3. Fahkumram’s movement nerfs

“Fahkumram was, and still is, one of the best characters in the game. He’s such a complete character which is one thing in itself; in Tekken the general idea is that if something is good, it has to have a weakness somewhere. Fahkumram didn’t really have a weakness when he came out, and anyone could pick him up in like two days and just run through everybody. For some unknown reason he also had extremely top-tier movement which made no sense for a bigger character. If you have a character with crazy good range, they can’t also have a crazy good backdash because it’s essentially like running away with a spear in your hand. By making his movement worse, it put him on a bit more even playing field.”

4. Akuma and Geese’s meter nerfs, and Geese’s CH d1 nerf

“These characters are still pretty crazy in terms of Tekken. Since they could already take about 80% of your life, they [Namco] needed to curb it so that they couldn’t always do this. It’s kinda the identity of the character; how do they change them without hurting the theme of the characters? They are supposed to be combo monsters, especially Akuma with having some pretty unsafe tools and not-so-great pokes. Even though they’re designed in a way focused on combos, it was way too easy to frequently access this damage. The meter nerfs were a good way to deal with them being way too oppressive, which meant that they can still do things but maybe only once or twice in an entire set.”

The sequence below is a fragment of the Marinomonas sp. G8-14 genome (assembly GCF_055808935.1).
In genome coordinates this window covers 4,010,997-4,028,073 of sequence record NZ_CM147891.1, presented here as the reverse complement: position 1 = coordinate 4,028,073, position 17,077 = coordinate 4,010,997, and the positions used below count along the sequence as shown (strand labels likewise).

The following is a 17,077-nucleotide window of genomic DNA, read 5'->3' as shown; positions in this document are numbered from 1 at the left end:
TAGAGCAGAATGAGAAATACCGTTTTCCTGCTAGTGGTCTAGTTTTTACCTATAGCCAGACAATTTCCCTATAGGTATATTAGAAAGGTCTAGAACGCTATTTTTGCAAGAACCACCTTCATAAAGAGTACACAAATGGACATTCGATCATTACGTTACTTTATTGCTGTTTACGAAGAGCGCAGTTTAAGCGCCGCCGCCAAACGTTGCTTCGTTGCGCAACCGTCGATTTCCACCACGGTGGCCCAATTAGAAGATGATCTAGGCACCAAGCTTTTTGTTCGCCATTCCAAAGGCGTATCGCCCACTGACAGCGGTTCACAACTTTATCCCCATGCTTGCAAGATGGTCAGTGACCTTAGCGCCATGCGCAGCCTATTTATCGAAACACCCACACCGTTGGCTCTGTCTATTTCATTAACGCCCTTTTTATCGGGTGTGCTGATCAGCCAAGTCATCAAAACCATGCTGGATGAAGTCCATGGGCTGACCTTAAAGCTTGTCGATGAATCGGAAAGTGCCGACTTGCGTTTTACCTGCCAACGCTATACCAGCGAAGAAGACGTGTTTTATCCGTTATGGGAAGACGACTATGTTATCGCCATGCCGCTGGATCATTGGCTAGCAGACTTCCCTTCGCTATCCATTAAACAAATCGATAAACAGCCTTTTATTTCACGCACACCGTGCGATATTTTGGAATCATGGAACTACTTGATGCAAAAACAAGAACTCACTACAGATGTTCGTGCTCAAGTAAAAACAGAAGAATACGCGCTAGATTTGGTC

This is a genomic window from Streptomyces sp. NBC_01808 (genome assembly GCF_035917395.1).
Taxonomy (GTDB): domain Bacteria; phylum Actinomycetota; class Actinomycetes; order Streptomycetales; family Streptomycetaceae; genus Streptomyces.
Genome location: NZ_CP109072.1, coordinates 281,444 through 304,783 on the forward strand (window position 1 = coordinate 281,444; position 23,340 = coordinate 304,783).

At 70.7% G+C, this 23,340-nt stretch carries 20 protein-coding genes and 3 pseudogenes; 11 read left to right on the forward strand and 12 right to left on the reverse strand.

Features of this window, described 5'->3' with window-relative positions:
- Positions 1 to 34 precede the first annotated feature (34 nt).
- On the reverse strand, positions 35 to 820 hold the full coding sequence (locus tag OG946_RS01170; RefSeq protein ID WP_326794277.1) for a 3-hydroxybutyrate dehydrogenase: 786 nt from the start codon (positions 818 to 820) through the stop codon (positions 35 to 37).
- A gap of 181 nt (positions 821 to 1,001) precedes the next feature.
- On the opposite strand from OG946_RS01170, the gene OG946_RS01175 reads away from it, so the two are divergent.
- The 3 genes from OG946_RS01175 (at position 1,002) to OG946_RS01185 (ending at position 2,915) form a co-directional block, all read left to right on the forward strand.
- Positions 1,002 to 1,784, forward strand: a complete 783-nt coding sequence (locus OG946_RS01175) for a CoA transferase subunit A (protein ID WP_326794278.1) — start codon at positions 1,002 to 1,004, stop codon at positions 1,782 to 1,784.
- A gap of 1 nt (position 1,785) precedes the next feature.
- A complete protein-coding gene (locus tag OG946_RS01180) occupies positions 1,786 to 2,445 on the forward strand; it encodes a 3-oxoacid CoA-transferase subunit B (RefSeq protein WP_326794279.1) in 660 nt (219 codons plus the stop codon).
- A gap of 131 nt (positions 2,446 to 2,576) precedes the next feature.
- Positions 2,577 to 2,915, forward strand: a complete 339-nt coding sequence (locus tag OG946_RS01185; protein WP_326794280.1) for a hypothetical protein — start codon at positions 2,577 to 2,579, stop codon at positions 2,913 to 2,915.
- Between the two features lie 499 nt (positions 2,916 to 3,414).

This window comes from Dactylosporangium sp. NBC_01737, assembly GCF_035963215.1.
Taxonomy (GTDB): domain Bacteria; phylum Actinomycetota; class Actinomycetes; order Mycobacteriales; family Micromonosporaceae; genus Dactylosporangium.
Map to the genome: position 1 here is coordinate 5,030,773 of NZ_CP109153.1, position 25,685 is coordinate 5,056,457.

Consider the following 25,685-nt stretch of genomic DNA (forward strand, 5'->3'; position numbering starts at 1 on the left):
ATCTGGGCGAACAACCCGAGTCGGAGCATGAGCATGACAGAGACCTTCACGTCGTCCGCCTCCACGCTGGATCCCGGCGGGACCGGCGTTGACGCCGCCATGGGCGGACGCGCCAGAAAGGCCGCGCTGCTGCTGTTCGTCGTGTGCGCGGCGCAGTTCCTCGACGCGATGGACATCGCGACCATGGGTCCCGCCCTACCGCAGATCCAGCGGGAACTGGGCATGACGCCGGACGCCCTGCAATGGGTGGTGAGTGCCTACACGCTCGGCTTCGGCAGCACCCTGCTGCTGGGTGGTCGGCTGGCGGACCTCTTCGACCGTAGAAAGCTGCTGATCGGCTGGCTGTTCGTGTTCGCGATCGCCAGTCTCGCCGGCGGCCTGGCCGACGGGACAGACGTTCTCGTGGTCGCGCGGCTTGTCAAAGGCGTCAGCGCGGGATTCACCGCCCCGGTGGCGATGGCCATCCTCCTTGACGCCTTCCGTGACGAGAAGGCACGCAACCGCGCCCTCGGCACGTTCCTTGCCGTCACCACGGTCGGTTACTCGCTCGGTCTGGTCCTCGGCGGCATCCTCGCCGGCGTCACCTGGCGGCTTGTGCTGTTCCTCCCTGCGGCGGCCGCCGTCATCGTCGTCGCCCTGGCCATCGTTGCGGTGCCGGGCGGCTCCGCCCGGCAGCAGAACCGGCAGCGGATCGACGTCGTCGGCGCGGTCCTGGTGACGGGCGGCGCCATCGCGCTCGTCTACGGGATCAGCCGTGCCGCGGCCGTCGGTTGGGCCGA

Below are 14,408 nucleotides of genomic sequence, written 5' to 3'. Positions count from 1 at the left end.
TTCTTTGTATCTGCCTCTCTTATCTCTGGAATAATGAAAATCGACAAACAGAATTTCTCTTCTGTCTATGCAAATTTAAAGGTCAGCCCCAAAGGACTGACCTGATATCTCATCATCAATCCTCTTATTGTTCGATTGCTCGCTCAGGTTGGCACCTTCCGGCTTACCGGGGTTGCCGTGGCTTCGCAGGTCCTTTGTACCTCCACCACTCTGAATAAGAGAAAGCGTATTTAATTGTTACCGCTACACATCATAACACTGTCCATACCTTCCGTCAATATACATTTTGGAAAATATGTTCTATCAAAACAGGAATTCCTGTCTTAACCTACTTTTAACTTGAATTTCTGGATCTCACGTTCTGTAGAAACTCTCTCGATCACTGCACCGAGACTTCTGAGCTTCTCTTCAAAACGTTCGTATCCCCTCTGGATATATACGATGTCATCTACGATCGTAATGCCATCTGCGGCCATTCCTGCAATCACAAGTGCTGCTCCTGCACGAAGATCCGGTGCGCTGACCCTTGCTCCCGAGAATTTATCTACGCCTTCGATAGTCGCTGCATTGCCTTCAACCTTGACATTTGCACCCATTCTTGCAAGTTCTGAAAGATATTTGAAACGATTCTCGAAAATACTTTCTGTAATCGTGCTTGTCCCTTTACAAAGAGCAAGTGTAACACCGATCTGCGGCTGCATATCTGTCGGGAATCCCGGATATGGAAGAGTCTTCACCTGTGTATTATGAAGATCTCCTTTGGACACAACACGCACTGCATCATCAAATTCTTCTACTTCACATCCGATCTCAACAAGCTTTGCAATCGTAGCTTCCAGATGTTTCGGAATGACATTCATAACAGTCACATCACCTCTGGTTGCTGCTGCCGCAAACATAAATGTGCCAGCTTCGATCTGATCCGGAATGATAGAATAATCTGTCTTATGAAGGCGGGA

5. Steve’s df2 homing nerf and b1 recovery nerf

“Steve has been good in like, every single freakin’ Tekken game. He’s so safe, and the better you get at Steve, the better you’d get at things like finding people’s timings to get counterhits. These changes made people have to work a little bit harder like the rest of us. For a lot of characters, if they have to do a homing move it’s either low reward, unsafe or slow; or, if they do moves for tracking, they have to think about which sides they’re tracking. Steve never had to worry about stuff like that, so this made the game a lot more fair. He’s still a strong and low-risk character, and some of the best players in the world love Steve because they’re so good with timing. By nerfing b1’s recovery and df2’s properties, people have to think a little bit more strategically on how they place moves.”